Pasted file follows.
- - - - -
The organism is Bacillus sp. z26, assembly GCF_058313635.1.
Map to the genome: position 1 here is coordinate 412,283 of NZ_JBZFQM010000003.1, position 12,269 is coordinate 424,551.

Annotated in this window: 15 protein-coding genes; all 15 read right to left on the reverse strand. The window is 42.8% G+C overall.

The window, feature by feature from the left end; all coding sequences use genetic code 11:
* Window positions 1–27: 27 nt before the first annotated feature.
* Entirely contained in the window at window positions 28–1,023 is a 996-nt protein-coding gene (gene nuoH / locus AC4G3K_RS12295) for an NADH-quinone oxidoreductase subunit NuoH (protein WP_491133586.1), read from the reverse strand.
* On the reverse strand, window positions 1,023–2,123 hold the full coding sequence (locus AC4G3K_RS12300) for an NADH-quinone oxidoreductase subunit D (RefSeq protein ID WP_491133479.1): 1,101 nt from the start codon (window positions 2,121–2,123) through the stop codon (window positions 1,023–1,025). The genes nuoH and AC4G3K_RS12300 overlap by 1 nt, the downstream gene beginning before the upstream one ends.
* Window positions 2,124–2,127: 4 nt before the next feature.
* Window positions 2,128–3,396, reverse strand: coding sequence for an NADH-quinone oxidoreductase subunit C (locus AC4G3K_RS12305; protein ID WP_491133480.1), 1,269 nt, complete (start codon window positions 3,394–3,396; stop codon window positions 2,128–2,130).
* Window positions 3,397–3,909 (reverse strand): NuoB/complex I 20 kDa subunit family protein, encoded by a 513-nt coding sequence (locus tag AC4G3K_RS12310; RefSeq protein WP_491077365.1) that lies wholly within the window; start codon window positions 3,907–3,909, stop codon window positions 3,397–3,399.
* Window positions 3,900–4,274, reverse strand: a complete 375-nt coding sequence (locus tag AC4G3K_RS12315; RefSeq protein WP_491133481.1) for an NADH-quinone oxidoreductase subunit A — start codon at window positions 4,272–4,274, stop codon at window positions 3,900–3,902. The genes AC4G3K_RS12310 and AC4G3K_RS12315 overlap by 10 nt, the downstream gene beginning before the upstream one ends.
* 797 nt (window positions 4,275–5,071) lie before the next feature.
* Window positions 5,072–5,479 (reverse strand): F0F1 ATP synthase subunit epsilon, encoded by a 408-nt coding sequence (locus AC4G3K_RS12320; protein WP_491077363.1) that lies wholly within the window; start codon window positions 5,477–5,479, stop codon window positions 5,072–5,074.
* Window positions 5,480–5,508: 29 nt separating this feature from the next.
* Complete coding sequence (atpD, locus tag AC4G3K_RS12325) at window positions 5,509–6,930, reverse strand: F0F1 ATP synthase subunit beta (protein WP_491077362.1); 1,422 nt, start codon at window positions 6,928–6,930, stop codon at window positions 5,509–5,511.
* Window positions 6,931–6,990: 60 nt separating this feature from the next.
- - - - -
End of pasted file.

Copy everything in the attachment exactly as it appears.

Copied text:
The organism is Bacillus sp. z26, assembly GCF_058313635.1.
Map to the genome: position 1 here is coordinate 412,283 of NZ_JBZFQM010000003.1, position 12,269 is coordinate 424,551.

Annotated in this window: 15 protein-coding genes; all 15 read right to left on the reverse strand. The window is 42.8% G+C overall.

The window, feature by feature from the left end; all coding sequences use genetic code 11:
* Window positions 1–27: 27 nt before the first annotated feature.
* Entirely contained in the window at window positions 28–1,023 is a 996-nt protein-coding gene (gene nuoH / locus AC4G3K_RS12295) for an NADH-quinone oxidoreductase subunit NuoH (protein WP_491133586.1), read from the reverse strand.
* On the reverse strand, window positions 1,023–2,123 hold the full coding sequence (locus AC4G3K_RS12300) for an NADH-quinone oxidoreductase subunit D (RefSeq protein ID WP_491133479.1): 1,101 nt from the start codon (window positions 2,121–2,123) through the stop codon (window positions 1,023–1,025). The genes nuoH and AC4G3K_RS12300 overlap by 1 nt, the downstream gene beginning before the upstream one ends.
* Window positions 2,124–2,127: 4 nt before the next feature.
* Window positions 2,128–3,396, reverse strand: coding sequence for an NADH-quinone oxidoreductase subunit C (locus AC4G3K_RS12305; protein ID WP_491133480.1), 1,269 nt, complete (start codon window positions 3,394–3,396; stop codon window positions 2,128–2,130).
* Window positions 3,397–3,909 (reverse strand): NuoB/complex I 20 kDa subunit family protein, encoded by a 513-nt coding sequence (locus tag AC4G3K_RS12310; RefSeq protein WP_491077365.1) that lies wholly within the window; start codon window positions 3,907–3,909, stop codon window positions 3,397–3,399.
* Window positions 3,900–4,274, reverse strand: a complete 375-nt coding sequence (locus tag AC4G3K_RS12315; RefSeq protein WP_491133481.1) for an NADH-quinone oxidoreductase subunit A — start codon at window positions 4,272–4,274, stop codon at window positions 3,900–3,902. The genes AC4G3K_RS12310 and AC4G3K_RS12315 overlap by 10 nt, the downstream gene beginning before the upstream one ends.
* 797 nt (window positions 4,275–5,071) lie before the next feature.
* Window positions 5,072–5,479 (reverse strand): F0F1 ATP synthase subunit epsilon, encoded by a 408-nt coding sequence (locus AC4G3K_RS12320; protein WP_491077363.1) that lies wholly within the window; start codon window positions 5,477–5,479, stop codon window positions 5,072–5,074.
* Window positions 5,480–5,508: 29 nt separating this feature from the next.
* Complete coding sequence (atpD, locus tag AC4G3K_RS12325) at window positions 5,509–6,930, reverse strand: F0F1 ATP synthase subunit beta (protein WP_491077362.1); 1,422 nt, start codon at window positions 6,928–6,930, stop codon at window positions 5,509–5,511.
* Window positions 6,931–6,990: 60 nt separating this feature from the next.